Paul Ginsborg

Paul Ginsborg teaches contemporary history at the University of Florence. An updated edition of Berlusconi, Television, Power and Patrimony was published last October. His latest book is ThePolitics of Everyday Life.

Italy, like Britain, is a European democracy whose politics lean more towards the centre-right than the centre-left, although the long-term reasons for this are strikingly different. Britain’s political conservatism derives in great part from its insular tradition, the absence of defeat in external war and major social disturbance at home, and the consequent extraordinary continuities...

Berlinguer’s Legacy

Paul Ginsborg, 4 October 1984

On 7 June 1984, at the time of the European election campaign, Enrico Berlinguer was delivering the concluding speech at a Communist Party rally in Padua. It was wet and windy, as it had been in Italy the whole of the preceding month, and it suddenly became clear that the Communist Party Secretary was not feeling well. He took a number of sips of water, his voice became fainter, but he insisted on carrying on until he had finished what he had to say. The terrible photographs of these last few minutes of Berlinguer’s public life show his face even more deeply lined than usual, his eyes contorted with tension and pain. His frail body was all but lifted down from the podium by his aides. When he returned to his hotel he told his personal secretary and closest confidant, Antonino Tato, that he was all right and only wanted to sleep a little. Tato was reassured, but Berlinguer was suffering from a cerebral haemorrhage, and his sleep was a coma from which he never regained consciousness. He died four days later, and his funeral in Rome on 13 June was the greatest spontaneous civic demonstration in the history of the post-war Italian Republic.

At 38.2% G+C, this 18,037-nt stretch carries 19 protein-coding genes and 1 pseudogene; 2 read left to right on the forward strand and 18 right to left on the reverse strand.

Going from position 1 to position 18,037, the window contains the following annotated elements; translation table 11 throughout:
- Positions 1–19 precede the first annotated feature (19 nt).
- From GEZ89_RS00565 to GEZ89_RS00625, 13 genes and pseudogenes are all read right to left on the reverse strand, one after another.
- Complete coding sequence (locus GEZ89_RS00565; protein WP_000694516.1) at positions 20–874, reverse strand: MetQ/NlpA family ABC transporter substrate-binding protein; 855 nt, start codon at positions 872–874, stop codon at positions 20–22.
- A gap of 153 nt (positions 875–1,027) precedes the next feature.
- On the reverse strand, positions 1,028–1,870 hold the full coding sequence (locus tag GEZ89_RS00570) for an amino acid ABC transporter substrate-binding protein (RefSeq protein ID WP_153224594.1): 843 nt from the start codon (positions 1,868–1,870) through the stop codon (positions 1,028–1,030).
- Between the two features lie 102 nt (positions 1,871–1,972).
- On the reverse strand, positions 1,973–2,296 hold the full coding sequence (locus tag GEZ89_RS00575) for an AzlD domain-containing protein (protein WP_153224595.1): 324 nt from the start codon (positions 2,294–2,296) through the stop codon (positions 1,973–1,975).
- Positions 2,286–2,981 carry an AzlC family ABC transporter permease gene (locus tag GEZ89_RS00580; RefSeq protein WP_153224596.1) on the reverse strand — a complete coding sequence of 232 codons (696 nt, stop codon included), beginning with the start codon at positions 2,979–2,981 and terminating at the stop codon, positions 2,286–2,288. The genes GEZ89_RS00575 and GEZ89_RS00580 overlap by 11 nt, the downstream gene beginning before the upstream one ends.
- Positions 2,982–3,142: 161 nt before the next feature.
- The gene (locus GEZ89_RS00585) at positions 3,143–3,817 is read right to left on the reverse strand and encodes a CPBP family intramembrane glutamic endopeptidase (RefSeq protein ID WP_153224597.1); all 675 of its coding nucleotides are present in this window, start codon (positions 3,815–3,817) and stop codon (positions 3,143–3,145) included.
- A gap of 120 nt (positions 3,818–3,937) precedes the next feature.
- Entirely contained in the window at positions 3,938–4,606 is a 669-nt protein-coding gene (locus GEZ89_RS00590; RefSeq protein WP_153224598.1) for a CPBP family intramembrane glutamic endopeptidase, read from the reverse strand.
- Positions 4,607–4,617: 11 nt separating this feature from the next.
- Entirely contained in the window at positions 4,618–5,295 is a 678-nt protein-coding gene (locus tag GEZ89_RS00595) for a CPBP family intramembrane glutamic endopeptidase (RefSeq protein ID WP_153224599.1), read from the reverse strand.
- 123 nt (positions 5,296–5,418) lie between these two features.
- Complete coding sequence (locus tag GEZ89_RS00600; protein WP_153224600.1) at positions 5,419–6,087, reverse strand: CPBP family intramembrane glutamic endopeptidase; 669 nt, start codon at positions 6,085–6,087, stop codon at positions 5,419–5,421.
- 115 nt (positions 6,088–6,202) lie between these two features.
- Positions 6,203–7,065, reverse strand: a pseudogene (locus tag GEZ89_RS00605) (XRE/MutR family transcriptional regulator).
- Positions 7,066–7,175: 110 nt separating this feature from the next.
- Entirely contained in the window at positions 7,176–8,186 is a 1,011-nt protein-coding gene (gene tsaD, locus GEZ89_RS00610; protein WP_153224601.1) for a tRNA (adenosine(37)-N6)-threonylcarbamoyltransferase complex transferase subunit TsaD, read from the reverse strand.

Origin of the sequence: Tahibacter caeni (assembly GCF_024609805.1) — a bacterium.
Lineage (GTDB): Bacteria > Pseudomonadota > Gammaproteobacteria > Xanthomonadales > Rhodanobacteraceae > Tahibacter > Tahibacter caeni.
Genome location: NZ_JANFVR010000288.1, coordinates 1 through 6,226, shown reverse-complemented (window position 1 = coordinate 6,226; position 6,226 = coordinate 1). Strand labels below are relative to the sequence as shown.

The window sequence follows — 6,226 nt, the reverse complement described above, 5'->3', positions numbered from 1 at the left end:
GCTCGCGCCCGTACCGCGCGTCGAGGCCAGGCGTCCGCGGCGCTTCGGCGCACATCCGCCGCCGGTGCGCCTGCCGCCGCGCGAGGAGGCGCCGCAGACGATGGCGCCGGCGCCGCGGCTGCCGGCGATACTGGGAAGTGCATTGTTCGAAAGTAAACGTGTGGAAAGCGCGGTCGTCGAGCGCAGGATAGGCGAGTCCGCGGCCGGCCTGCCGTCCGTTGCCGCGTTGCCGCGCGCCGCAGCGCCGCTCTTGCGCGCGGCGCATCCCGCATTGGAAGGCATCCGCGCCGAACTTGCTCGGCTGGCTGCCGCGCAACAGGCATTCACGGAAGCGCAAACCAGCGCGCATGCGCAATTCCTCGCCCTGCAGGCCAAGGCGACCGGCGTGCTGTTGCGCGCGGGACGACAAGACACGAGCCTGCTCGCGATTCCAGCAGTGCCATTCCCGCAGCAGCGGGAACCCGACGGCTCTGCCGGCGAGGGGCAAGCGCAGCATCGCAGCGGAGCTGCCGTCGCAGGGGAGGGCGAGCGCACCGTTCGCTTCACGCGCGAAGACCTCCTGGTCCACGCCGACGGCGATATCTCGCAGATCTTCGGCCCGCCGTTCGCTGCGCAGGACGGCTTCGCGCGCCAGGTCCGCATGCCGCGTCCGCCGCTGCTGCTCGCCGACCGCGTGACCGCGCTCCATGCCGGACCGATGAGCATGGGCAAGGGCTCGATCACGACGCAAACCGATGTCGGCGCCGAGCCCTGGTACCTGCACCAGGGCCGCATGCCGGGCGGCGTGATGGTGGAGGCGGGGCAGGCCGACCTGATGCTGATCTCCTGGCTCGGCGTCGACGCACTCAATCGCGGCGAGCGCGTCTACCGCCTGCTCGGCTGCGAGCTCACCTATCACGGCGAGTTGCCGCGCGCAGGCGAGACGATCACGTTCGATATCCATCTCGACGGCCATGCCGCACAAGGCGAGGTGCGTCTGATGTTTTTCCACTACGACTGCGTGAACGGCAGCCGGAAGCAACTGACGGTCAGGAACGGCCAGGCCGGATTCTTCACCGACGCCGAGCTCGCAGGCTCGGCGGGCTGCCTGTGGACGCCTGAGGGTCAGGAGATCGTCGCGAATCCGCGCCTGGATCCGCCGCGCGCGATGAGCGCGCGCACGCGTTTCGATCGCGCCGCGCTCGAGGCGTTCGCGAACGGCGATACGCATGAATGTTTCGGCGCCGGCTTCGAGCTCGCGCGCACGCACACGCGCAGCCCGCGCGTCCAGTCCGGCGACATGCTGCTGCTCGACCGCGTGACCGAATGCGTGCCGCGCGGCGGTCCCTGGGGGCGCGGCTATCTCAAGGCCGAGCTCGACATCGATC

A short film directed by Pasolini in 1966, La Terra Vista dalla Luna, opens with a caption printed over a fixed image: ‘Seen from the moon, this movie . . . is nothing and has not...

Read More

Read anywhere with the London Review of Books app, available now from the App Store for Apple devices, Google Play for Android devices and Amazon for your Kindle Fire.

Sign up to our newsletter

For highlights from the latest issue, our archive and the blog, as well as news, events and exclusive promotions.

Newsletter Preferences